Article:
Even a decade ago, the US State Department said in a report, about 3,000 Sikhs and Hindus still lived in the country.

Despite official political representation and freedom of worship, many face prejudice and harassment as well as violence from militant Islamist groups, prompting thousands to move to India, their spiritual homeland.

Reuters also reported that following the Jalalabad attack, some Sikhs have sought shelter at the city’s Indian consulate.

“We are left with two choices: to leave for India or to convert to Islam,” said Baldev Singh, who owns a book- and textile shop in Jalalabad.

India has issued long-term visas to members of Afghanistan’s Sikh and Hindu communities.

“They can all live in India without any limitation,” said Vinay Kumar, India’s ambassador to Afghanistan. “The final call has to be taken by them. We are here to assist them.”


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Read the article here from The Times of India


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Foreign Policy


Rawail Singh believed in a peaceful future for Sikhs like him in his homeland — and died for it.

Sikh community leader Rawail Singh lights the Diwali lamps with his daughter Komal on Oct. 18, 2017, in Kabul. (Ruchi Kumar for Foreign Policy)

Sikh community leader Rawail Singh lights the Diwali lamps with his daughter Komal on Oct. 18, 2017, in Kabul. (Ruchi Kumar for Foreign Policy)

KABUL — When I saw the news of the brutal suicide attack on Afghanistan’s Sikhs and Hindus on Sunday, my first instinct was to call my friend and regular source Rawail Singh for more details. I didn’t realize until his phone went unanswered that the Kabul-based peace activist had been among the 19 people killed, 17 of them Sikhs or Hindus, while waiting to meet Afghan President Ashraf Ghani in Jalalabad.

Singh was one of the kindest and most recognizable faces in Kabul’s nascent civil society and one of the most active members of his community. He’d had many offers to help him and his family leave Afghanistan, but he insisted that he was a son of the Afghan soil and refused to depart a country where he still saw tremendous potential.

“Why would I leave? This is my land, my country, my culture. Historically, we belong to Afghanistan. One of the founding leaders of Sikhism, Guru Nanak, visited Afghanistan in 1520. We’ve been his followers since then,” he told me last year.

The loss of Singh, who was in his late 40s, isn’t just a tragedy for those who knew him; it may be the final deathblow to a community that was once a symbol of a very different Afghanistan.

“Within a few minutes, a significant part of our fraternity was wiped out: our leaders, elders, and mentors,” said Sachdeva Omprakash, an Afghan Hindu attending the mass funeral on Monday at the Bagh Bala Gurdwara in Kabul, one of a handful of temples left in the city. Sikhs and Hindus in Afghanistan closely identify with each other’s communities, both politically and socially, as non-Muslim minorities.

As in Iraq and Syria, the long war in Afghanistan has been particularly harsh on religious minorities. Afghanistan once had thriving Sikh and Hindu communities, but today, the numbers have been reduced to only the most determined and persistent. On Monday, the Gurdwara was filled with sounds of women and children wailing for the martyred leaders and muted sniffles from the men, who refused to allow themselves the luxury of mourning amid preparation of last rites and filing documentation to identify their compatriots.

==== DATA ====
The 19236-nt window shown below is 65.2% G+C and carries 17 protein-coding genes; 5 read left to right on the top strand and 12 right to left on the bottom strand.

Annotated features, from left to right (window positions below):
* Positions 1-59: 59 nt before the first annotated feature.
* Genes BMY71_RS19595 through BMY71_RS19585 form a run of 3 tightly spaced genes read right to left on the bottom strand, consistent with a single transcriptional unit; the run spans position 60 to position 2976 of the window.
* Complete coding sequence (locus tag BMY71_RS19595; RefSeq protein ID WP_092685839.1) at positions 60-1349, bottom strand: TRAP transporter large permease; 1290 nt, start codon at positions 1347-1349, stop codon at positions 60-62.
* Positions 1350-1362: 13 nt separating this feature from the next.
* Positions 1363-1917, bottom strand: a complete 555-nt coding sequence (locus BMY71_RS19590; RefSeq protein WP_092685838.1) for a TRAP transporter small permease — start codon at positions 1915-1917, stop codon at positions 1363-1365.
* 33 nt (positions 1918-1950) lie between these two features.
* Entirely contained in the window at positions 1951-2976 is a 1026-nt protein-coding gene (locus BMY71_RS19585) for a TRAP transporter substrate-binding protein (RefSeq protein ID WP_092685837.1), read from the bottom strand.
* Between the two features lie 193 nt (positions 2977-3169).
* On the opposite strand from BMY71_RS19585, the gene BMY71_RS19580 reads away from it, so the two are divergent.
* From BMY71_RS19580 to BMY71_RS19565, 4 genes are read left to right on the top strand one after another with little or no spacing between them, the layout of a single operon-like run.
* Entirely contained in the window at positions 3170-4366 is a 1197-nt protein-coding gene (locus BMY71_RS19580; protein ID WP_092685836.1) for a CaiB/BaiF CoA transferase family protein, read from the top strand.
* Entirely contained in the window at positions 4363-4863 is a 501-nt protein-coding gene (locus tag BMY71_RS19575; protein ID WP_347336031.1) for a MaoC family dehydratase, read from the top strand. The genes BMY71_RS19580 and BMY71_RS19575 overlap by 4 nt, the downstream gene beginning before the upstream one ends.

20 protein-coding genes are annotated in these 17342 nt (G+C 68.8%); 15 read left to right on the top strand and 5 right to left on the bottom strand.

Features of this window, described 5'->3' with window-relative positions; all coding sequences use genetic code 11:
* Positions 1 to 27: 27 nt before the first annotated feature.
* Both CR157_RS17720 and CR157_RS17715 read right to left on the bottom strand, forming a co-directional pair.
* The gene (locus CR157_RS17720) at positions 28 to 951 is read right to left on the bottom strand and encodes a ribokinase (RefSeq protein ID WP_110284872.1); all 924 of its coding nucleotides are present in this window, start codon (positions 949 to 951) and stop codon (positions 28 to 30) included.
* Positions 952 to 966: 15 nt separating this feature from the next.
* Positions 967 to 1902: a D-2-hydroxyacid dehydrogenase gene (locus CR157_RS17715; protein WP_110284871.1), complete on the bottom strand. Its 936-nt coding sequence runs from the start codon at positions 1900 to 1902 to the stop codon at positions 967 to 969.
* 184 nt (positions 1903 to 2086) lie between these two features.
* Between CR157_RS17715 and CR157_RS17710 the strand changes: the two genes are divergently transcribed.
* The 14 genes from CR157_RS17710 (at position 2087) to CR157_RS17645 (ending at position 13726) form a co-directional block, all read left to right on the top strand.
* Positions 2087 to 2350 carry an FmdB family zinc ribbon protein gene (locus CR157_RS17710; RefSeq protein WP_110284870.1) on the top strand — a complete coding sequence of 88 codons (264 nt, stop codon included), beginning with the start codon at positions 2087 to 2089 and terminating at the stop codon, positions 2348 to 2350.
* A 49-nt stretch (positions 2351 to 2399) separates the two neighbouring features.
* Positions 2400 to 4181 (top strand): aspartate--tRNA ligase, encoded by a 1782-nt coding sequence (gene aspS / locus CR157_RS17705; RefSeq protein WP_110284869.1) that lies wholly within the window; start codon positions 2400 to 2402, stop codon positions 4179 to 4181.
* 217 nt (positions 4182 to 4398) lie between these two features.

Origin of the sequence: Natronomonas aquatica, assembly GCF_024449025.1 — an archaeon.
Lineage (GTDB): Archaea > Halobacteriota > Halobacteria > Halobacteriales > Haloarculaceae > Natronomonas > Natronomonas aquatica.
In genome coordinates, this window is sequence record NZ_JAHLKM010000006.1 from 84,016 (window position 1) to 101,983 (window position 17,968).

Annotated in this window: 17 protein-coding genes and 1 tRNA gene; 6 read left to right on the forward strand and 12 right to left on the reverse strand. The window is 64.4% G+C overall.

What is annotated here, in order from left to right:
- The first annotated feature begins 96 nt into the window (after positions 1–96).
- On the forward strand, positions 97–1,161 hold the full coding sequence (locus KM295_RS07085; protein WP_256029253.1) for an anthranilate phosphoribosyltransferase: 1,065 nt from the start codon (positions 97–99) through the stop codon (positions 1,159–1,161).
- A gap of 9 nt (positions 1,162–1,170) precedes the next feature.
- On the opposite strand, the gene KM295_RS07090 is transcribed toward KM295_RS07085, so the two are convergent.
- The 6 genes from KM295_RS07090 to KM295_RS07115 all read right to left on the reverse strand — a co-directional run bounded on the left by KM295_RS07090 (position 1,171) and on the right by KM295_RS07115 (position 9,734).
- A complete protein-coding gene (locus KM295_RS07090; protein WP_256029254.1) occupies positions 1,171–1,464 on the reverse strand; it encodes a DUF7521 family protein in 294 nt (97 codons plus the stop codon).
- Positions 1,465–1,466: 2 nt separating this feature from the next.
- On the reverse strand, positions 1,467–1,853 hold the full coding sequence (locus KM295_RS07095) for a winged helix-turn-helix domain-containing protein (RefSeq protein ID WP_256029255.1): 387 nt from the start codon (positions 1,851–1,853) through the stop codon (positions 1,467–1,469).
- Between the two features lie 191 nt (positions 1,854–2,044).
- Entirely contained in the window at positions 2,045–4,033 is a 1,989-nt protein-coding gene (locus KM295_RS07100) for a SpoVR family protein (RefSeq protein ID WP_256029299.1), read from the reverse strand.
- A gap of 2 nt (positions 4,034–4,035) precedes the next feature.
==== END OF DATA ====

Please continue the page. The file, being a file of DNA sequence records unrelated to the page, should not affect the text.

“It’s not as if we haven’t suffered enough already,” Omprakash said, referring to the persecution at the hands of every Afghan government since 1992. “There were 400,000 families here once,” he said, “Now there are not even 400.” Most estimates put the community at a high of about 250,000 people at its peak. Today, while there are no official records, community leaders believe there are just 1,400 Sikhs and Hindus remaining in all of Afghanistan. Two years ago, I was told this figure was closer to 3,000.

He could be phlegmatic about the persecutions his community faced. “Believe it or not, the Taliban government was more tolerant of us than the mujahideen government before them,” Singh told me in 2016, referring to the brief-lived Islamic State of Afghanistan government of 1992 to 1996. “Of course, they did discriminate, and we also had to wear certain pieces of clothing that identified us, but they also had court hearings [in case of disputes within communities] and were often fair in their judgement, even if it was prejudiced toward non-Muslims,” he recalled.

“It was a different society before 1992. Hindus and Sikhs lived in prosperity and harmony in Afghanistan,” he told me. “Our community members were mostly business owners, and finance and trading in Afghanistan was largely operated by Hindus and Sikhs. When the mujahideen came to power, this community became a target for criminals controlled by them. There was widespread kidnappings, extortion, and banditry, as well as religious persecution.”

Singh helped smuggle his own relatives to India via Pakistan in the 1990s, hidden in trucks transporting goods over the border. But he soon returned, newly married and unwilling to give up on his homeland. Yet even after the fall of the Taliban in 2001, there was little hope for the community. “Our children were harassed in schools during the mujahideen years — many of them were forced to drop out, affecting a whole generation. Things didn’t improve during the Taliban, and even today, little has been done to accommodate our children,” he explained.

The new Afghan government that formed after the fall of the Taliban in 2001 attempted to build a more tolerant and inclusive system of governance. Under then-President Hamid Karzai, one seat in the upper house of the Afghan parliament was allotted to Sikhs and Hindus. However, despite Karzai’s best attempt to allow the Hindus and Sikhs to contest the lower house, the move was blocked by parliamentarians. In 2016, though, President Ashraf Ghani, by a presidential decree, made it possible for the minority community to elect a representative to the new parliament in the upcoming elections. That candidate, Avtar Singh, died alongside Rawail Singh on Sunday.